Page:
CaseLaw is about using previous judgements to deliver new ones. It's about links between documents. At HUDOC, each document is accompanied by a list of documents that are referenced (Strasbourg Caselaw).
If we look at references from the opposite side, we can determine how a specific document is being referenced by others (we call it citations). Providing a quantitative analysis of a document's citations may help to "calculate" the caselaw "value" of a document.
The ability to list the citations of a document is one of the key features of the project: it imporoves navigation across documents and tell us in which context a document is being used.
The search page displays found documents on the left. Active filter and available facets are located on the right side:
The order of items inside a facet can be ordered alphabetically or by the total number of documents. When more than two values are selected for Violated and Non-Violated facets, a chain icon will appear next to the facet title. It denotes the search mode for the facet: OR, AND mode. AND mode will find documents that feature All selected values. In the screenshot below documents where Article 2 OR Article 3 will be returned. Click the chain icon to switch to AND mode.
Found documents are displayed in a compact mode, showing only important information: Importance, date, violated & non-violated articles, body, type of document and the total number of citations.
Clicking the show/hide document card button will expand the document by showing more information. The citations are grouped by violated & non-violated articles and a heatmap is generated. The stronger the color, the more citations for that specific article. Move your mouse over articles and a hint will be displayed with the number of documents (these are actually judgements, because decisions doesn't feature violations).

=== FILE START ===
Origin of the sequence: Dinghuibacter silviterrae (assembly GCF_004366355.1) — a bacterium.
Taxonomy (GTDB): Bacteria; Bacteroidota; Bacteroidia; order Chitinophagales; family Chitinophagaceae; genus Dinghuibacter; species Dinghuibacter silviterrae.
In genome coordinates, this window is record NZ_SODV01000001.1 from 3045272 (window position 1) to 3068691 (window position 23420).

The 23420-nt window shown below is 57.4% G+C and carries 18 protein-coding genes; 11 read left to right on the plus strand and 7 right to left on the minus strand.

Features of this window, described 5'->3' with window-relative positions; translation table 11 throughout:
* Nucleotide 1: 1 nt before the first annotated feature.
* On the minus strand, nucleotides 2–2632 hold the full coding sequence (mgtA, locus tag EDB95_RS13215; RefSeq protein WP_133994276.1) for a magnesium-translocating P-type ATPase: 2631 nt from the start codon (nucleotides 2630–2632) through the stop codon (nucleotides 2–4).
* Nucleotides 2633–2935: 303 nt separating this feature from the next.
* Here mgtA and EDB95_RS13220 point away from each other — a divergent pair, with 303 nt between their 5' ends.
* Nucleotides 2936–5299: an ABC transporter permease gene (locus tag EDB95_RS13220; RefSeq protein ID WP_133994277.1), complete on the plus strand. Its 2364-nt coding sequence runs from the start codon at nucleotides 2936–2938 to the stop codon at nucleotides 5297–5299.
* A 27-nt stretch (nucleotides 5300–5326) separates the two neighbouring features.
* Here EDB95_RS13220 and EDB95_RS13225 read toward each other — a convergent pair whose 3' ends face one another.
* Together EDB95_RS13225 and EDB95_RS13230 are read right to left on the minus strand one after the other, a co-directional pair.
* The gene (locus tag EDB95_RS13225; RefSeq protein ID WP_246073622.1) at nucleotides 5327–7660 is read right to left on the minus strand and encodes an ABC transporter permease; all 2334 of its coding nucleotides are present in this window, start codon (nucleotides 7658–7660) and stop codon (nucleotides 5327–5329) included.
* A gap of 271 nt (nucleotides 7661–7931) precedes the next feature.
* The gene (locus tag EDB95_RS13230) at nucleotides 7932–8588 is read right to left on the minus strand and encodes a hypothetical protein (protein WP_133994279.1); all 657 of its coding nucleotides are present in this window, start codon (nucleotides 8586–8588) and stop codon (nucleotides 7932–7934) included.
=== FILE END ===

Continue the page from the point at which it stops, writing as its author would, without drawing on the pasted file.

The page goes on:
Let's open BROGAN AND OTHERS v. THE UNITED KINGDOM.
Expand the first document in the References list: "BOUAMAR v. BELGIUM". Notice the color of the judgement's attributes: common articles, conclusions and keywords are positioned at the top in black color, the rest follows in gray. This helps distinguish how a given document differs from the main one. The same principle applies for other lists: Citations and Similar documents.
The list of referred documents is always within reasonable limits. Let's say 20-30 references, but not hundreds. For this reason all references are displayed (notice the "Show all" link at the bottom of References block).
The number of citations can be big. The most cited judgement is FRYDLENDER v. FRANCE with 2790 citations. Although you may scroll the whole citation list, we've provided a breakdown by keyword, article, conclusion, country and year. Notice that the breakdown by article doesn't mean violated/non-violated. These are the articles mentioned in the document notes at HUDOC. Violated/non-violated articles can be found in the Conclusion breakdown.